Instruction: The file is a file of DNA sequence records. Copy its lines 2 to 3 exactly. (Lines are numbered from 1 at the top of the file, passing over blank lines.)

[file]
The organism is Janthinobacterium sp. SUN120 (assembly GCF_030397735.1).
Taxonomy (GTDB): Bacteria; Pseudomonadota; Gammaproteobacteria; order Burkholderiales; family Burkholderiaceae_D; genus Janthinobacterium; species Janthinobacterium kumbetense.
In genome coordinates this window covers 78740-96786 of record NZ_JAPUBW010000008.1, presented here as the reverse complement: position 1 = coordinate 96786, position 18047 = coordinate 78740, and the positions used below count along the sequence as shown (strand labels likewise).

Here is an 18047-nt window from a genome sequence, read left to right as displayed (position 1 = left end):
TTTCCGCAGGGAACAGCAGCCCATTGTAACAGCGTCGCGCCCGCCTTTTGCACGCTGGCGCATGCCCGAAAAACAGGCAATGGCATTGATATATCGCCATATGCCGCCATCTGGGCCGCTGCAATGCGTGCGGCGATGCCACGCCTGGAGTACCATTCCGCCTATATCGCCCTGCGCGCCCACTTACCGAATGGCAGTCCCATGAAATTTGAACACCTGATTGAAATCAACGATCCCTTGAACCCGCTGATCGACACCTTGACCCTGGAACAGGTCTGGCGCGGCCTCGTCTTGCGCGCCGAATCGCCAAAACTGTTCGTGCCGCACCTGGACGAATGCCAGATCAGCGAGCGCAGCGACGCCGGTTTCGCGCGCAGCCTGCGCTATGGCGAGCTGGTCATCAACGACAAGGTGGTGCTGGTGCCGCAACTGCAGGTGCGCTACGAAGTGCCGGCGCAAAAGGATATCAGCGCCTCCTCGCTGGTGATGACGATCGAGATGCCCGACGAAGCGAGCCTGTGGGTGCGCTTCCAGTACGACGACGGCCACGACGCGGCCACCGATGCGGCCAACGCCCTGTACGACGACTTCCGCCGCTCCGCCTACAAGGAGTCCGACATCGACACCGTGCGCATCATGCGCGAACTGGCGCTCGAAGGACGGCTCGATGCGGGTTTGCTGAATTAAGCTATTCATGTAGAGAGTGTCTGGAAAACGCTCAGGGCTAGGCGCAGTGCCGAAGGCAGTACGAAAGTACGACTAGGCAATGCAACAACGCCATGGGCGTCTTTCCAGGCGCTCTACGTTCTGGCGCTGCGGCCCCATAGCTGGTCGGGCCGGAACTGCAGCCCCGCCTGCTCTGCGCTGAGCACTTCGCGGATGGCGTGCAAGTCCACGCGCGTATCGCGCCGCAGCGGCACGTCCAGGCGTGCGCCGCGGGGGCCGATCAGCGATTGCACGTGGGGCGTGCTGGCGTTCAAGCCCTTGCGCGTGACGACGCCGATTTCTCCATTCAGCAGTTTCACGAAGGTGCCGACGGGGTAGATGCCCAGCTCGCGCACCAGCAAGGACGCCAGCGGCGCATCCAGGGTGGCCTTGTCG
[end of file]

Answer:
Taxonomy (GTDB): Bacteria; Pseudomonadota; Gammaproteobacteria; order Burkholderiales; family Burkholderiaceae_D; genus Janthinobacterium; species Janthinobacterium kumbetense.
In genome coordinates this window covers 78740-96786 of record NZ_JAPUBW010000008.1, presented here as the reverse complement: position 1 = coordinate 96786, position 18047 = coordinate 78740, and the positions used below count along the sequence as shown (strand labels likewise).